While many prominent plantation families had their own family plots set aside on their own land, there were many prominent citizens, as well as, those whos' wealth did not afford them a private family burial grounds.
Some of the oldest markers left standing at the Hill Crest are :
( Click highlighted links to see Find A Grave Memorials, Photos & Headstones.)
Martha E Blake wife of M Blake who died Sept 12, 1839
Will Coyle was the first person to be interred in the new section of the cemetery, the area which was formerly a baseball field, which became part of the cemetery in 1905. Ironically, Will Coyle was killed with a baseball bat.
Hill Crest Cemetery has long been known as Little Arlington to the locals. All but two of the twelve Generals from Holly Springs, who marched away to war in 1861, are laid to rest here.
Brigadier General Absolom M West
Adj-General Thomas A Falconer
Asst. Adj-Genera Harvey W Walker
One of Two Confederate Memorials
Micajah Autry one of the martyrs of the Alamo has a memorial shaft here. He perished during the days between Feb 23, and March 6, 1836 when 150 revolutionist were killed at the Alamo Mission in the Texas War of Independence.
Samuel A Cole of the Marshall Guards fell at Matamoros Mexico in October 1846 during the Mexican War is also at rest here.
John Lester, one of eleven men who were the first to be taken prisioner in World War I is honored here with a memorial. He had been taken prisioner with 10 others in the Toul section of France on November 3 1917.Lieut.
Colonel James L Autry was in command at Vicksburg, when a federal fleet under the command of Admiral Farragut steamed up the Mississippi River from New Orleans in 1862. Farragut demanded the surrender of Vicksburg. Col Autry's reply to this demand:
" Mississippians do not know how how to surrender, nor do they care to learn."
The Federals opened fire on the city, filled with women and children. This bombardment lasted for several day, but caused little damage. Col Autry was killed in battle on Dec 31 1862 and his body was returned to his home in Holly Springs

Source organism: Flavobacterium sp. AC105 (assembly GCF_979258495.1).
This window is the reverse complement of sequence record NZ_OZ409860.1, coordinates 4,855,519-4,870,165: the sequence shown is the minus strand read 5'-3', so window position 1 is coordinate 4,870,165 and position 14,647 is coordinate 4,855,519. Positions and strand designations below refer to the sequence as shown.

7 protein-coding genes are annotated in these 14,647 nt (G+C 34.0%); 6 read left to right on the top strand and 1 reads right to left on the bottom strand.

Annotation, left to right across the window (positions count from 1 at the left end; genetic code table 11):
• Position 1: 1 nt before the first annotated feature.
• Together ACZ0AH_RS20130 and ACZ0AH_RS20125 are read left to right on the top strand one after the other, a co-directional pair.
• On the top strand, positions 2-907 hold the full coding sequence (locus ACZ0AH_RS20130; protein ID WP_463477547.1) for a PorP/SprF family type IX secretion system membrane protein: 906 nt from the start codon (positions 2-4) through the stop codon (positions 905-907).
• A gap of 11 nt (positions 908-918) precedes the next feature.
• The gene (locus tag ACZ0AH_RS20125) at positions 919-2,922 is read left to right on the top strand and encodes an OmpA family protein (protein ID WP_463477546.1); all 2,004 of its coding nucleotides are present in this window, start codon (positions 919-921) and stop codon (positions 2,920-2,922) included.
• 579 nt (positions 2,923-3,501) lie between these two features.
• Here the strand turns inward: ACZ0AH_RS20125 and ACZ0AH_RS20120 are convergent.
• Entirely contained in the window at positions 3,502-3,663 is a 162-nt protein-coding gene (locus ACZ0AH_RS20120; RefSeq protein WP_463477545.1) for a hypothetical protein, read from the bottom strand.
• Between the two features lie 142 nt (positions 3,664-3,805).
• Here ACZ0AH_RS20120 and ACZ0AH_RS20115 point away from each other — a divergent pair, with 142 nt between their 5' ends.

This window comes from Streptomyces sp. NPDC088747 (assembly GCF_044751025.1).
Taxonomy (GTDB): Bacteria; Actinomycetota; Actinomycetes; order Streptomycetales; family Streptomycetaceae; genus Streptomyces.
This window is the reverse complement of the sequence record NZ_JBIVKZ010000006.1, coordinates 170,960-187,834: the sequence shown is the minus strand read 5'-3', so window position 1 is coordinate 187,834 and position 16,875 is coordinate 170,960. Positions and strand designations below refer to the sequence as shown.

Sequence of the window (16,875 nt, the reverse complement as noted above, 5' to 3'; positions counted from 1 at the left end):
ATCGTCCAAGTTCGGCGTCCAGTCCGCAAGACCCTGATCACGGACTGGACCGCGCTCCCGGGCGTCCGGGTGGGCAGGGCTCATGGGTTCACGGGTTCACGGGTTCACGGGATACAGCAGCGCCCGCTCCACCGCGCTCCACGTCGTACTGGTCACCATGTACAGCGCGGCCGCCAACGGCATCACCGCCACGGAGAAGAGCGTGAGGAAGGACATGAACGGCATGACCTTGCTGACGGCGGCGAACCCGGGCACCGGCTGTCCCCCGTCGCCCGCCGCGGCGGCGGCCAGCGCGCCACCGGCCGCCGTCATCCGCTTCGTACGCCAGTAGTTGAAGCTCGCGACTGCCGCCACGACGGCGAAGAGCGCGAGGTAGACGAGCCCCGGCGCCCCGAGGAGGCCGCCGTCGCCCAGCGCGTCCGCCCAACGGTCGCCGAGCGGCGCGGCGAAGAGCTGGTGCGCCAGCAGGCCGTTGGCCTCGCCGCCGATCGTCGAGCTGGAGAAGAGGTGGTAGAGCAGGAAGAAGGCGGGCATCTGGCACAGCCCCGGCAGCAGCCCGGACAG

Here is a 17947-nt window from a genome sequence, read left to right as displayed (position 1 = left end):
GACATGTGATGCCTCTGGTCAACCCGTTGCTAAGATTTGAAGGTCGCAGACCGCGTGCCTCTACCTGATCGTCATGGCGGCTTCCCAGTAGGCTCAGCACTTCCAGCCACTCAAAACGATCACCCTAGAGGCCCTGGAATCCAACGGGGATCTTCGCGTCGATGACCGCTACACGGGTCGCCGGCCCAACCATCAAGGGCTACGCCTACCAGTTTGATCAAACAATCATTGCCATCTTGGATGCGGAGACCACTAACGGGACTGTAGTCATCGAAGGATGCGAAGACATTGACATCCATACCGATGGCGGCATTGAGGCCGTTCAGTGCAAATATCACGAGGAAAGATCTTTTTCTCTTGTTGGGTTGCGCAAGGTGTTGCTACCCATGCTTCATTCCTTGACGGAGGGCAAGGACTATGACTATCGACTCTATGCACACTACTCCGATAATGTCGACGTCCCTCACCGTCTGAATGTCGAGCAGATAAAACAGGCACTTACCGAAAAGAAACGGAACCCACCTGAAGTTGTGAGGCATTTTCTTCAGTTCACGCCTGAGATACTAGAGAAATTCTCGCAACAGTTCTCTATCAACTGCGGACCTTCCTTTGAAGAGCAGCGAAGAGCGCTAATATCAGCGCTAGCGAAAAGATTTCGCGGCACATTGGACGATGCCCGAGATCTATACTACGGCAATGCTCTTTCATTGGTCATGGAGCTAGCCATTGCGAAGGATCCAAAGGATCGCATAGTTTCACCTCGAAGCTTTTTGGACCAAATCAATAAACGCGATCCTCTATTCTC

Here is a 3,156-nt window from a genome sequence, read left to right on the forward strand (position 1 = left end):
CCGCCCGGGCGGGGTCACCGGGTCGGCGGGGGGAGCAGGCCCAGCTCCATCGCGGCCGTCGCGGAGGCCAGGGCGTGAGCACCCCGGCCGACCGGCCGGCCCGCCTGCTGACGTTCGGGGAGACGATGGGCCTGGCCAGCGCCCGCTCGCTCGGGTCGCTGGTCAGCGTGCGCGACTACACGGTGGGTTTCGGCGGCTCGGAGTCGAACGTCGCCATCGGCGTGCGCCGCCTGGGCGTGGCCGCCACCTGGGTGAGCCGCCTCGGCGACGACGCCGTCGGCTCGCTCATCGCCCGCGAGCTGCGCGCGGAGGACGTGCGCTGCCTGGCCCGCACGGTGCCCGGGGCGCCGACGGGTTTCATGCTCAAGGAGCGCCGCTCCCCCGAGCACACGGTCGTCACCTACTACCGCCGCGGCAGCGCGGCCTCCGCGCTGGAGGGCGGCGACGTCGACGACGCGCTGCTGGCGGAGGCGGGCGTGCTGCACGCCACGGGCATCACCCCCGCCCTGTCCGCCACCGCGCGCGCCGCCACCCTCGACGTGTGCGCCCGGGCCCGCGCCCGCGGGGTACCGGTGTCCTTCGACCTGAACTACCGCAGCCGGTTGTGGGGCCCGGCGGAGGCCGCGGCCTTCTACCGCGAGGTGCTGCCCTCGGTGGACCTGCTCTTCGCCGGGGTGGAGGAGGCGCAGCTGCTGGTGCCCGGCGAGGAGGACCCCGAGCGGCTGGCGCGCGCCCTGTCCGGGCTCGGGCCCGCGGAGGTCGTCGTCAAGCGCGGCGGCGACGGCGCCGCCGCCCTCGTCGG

When yellow fever first came to Holly Springs in 1870, all who were able fled the town to avoid contamination. Out of a population of 3500, only 1500 were left in the town and 1440 of them contracted the disease.
Mayor Goodrich was the first person to die of the epidemic. He died on August 31st, 1878. You may visit the The Yellow Fever Martyrs Church and Museum (circa 1841) East College Ave., Holly Springs, MS 38635, 662-252-3669, Museum dedicated to preserving the legacy of seven Catholic martyrs who gave their lives during the Yellow Fever epidemic of 1840. Open by appointment only.
The small headstone in the photo on the left, that is turned to face sideways, is Mammy's Headstone.
Hillcrest Cemetery is the setting for storytelling as local townspeople, dressed in costumes of the day, re-enacting roles of Holly Springs' most illustrious characters at the Annual Holly Springs Pilgrimage, held every year in April. You can take a walking tour of the cemetery and here stories related to those interred here.
To learn more about the history and lives of those buried at the Hillcrest Cemetery you can also visit the Marshall County Historical Museum located on Van Dorn Ave, you can reach it by dialing 662-252-3669.
See More Photos
Find A Grave.com
It Happened Here True Stories of Holly Springs by Olga Reed Pruitt 1950 South Reporter Printing Co
Images Of America Holly Springs by Alice Long & Mark L Ridge 1998
Childhood In Holly Springs A Memoir by Chesley Thorne Smith 1996
Marshall County Historical Museum
Holly Springs, MS 38635